This is the opening night of the A Day At The Races tour, kicking off what would end up being Queen’s busiest single year of touring – a total of 85 shows over six months on the road, while recording and releasing another album in between. They started playing some of the bigger arenas on this tour. This was the beginning of an album / world tour cycle that would go without reprieve for another five years. For now the band would revel in it.
Seven of the album’s ten tracks would be heard live on stage. Somebody To Love, The Millionaire Waltz, and White Man are most likely performed tonight for the first time. Tie Your Mother Down and You Take My Breath Away were already performed last September. Good Old Fashioned Lover Boy would be added to the set by May, and Teo Torriatte would be performed in Japan starting in 1979. Long Away was rehearsed before this tour (as confirmed by Brian in an interview later in the month), but it was never played live.
The band initially thought Somebody To Love would be difficult to perform live, with the absence of the dozens of voices on the record. In a March 1977 interview, Roger Taylor stated, “Somebody To Love was hard to do because there are so many voices on the record that I didn’t know if we’d be able to do it. I enjoy playing it now, but when we first started the tour, we were dreading it when it came round in the set.”
After the lights go dim, a tape of the A Day At The Races overture is played. As the “Shepard tone” section of the overture plays (or the “audio equivalent of M.C. Escher’s famous never-ending staircase picture” as Brian later called it), the band would get nervous, as Brian would later recall, as the growing intensity of the music signaled that the beginning of the show was imminent. In the dark, the curly-haired guitarist would play the Tie Your Mother Down riff as heard on the album. After 4 bars, the drums and bass make their big entry, as does the lighting. Brian keeps a slide in his guitar strap so he can pull it out in time for the latter half of the guitar solo, as seen on many videos of the song being played over the years.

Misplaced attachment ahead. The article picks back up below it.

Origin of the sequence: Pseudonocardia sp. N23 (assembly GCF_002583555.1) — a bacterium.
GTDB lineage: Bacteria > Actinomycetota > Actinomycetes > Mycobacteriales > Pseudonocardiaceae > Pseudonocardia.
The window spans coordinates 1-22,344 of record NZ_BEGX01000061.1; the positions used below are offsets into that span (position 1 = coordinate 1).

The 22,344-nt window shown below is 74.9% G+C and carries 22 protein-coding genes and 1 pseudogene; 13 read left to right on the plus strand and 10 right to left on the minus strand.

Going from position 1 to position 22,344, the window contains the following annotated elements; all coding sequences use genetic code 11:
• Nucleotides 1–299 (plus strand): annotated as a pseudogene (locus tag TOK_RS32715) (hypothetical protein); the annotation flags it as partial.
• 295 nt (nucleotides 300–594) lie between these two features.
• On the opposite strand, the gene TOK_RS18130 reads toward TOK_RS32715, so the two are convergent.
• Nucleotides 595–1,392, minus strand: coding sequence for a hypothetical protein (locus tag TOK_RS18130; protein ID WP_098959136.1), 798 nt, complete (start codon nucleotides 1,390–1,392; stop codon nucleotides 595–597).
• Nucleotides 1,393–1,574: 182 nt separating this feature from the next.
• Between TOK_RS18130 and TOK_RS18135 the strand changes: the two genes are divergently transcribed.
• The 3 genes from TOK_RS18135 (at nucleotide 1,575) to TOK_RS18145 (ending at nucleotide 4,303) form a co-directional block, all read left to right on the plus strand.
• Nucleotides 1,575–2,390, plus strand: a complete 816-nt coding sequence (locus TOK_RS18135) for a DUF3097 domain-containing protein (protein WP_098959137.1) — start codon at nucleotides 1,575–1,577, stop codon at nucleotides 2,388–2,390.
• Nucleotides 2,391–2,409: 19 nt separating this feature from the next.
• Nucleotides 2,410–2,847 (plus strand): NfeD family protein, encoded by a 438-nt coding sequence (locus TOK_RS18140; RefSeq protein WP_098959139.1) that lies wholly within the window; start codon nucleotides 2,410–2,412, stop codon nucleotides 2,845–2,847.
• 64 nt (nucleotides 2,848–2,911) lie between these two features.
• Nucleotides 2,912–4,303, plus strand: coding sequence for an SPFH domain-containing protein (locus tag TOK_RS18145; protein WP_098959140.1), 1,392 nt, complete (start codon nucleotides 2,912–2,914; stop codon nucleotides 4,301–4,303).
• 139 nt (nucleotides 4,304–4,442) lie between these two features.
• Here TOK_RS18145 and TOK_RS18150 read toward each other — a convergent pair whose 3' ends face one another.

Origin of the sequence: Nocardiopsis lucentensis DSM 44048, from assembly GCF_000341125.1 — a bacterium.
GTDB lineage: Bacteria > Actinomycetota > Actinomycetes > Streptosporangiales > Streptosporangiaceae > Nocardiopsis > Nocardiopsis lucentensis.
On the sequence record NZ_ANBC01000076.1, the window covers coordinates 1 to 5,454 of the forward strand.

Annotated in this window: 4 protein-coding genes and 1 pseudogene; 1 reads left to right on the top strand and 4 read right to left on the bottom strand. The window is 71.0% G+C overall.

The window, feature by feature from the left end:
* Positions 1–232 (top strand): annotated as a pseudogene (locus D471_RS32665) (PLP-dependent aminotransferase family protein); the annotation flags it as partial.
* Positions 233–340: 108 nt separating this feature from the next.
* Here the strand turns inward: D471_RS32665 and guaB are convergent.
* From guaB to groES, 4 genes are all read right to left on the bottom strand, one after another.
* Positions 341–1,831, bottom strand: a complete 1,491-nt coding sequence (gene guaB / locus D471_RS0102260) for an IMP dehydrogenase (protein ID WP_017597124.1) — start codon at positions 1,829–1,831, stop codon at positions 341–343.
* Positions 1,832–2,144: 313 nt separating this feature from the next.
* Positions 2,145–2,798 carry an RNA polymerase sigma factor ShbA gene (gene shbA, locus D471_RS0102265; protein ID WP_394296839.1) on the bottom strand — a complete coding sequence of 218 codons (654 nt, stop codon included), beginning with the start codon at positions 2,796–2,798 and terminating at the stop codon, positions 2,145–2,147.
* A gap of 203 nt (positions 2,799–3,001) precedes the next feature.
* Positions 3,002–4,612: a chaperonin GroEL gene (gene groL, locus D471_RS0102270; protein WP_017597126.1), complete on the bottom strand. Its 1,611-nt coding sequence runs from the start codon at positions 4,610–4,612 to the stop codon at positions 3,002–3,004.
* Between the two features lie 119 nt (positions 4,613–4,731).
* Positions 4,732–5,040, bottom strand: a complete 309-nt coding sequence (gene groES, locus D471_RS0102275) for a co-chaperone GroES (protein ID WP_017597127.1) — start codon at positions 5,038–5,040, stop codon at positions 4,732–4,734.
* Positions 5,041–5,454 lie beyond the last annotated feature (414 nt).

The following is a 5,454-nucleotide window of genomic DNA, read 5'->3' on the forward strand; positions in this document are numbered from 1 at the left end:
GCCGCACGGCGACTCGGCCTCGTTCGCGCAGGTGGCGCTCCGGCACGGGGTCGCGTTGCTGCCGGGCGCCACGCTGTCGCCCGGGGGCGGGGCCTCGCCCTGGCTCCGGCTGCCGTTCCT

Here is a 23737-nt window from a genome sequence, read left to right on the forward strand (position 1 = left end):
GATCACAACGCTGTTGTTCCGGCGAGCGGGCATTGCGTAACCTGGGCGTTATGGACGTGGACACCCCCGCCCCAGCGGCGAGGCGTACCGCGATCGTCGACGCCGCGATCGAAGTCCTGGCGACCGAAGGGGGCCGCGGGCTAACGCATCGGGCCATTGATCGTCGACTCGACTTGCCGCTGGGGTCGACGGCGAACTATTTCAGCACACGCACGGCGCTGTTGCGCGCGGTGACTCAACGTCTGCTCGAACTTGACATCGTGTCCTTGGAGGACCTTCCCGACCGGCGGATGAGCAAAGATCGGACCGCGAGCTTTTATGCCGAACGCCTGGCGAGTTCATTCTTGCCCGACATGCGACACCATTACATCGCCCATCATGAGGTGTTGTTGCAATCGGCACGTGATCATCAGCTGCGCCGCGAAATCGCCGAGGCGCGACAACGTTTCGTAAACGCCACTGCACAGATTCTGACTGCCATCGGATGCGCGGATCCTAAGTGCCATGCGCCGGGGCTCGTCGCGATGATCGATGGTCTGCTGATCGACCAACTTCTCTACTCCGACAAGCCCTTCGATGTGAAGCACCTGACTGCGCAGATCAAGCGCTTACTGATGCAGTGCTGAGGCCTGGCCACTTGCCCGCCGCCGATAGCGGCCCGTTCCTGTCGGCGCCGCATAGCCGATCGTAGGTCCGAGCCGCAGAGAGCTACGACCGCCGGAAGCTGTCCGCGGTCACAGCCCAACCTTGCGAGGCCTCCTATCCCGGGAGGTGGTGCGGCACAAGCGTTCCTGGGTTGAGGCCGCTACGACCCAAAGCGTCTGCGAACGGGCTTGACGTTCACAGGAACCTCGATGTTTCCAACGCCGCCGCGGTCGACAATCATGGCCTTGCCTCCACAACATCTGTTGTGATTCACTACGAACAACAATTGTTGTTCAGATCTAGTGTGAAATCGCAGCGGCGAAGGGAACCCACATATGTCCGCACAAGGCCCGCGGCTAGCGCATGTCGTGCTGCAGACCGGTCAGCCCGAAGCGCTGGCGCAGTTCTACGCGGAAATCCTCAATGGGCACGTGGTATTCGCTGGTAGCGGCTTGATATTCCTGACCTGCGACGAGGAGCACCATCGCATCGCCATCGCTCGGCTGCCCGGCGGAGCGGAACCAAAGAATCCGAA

The Millionaire Waltz would never be performed in full, always part of the medley. Although less than 5 minutes long on record, it is a suite in itself. But live, it is somewhat stripped down. The first verse leads into the heavy section, and just before the orchestra section is expected to kick in, pianist Freddie leads the band into You’re My Best Friend.
The Prophet’s Song is now only a segment of the song. After White Man it begins with a Freddie vocal solo (not only with the delay as on the previous tour, but with electronic effects and a harmonizer, creating nine voices in all), after which the band play the last couple minutes of the A Night At The Opera epic.
Bohemian Rhapsody is now performed more like the record version. The intro is skipped, and the song begins with Freddie playing the main theme on the piano before singing the first verse. The band leave the stage after the guitar solo, change their clothes during the opera section (which plays back on tape along with a light show, as their way of earnestly stating that they are unable to perform it live), and return to the stage for the hard rock section and finale. It would be played like this at every show (minus Live Aid) through 1986, with one small exception: Unlike 1975-’76, Freddie doesn’t sing the “I see a little silhouetto of a man” line, nor is it heard on the tape used at the shows, making the piano the only thing heard at that moment. It would be like this until part way through the North American ‘Jazz’ tour.
The end of the show remains the same. Liar and In The Lap Of The Gods…Revisited still end the set proper, with Now I’m Here always as the first encore number, and the Jailhouse Rock medley following on most nights.
A review attached is from the next day’s Milwaukee Sentinel
There is a write-up from the February 4 Milwaukee Journal isn’t really a review, but it does mention this concert. Which is added after the review.
The first two photos seen above were taken by Brian’s guitar tech Brian Spencer during rehearsals in Boston (they were there from January 4 to 10).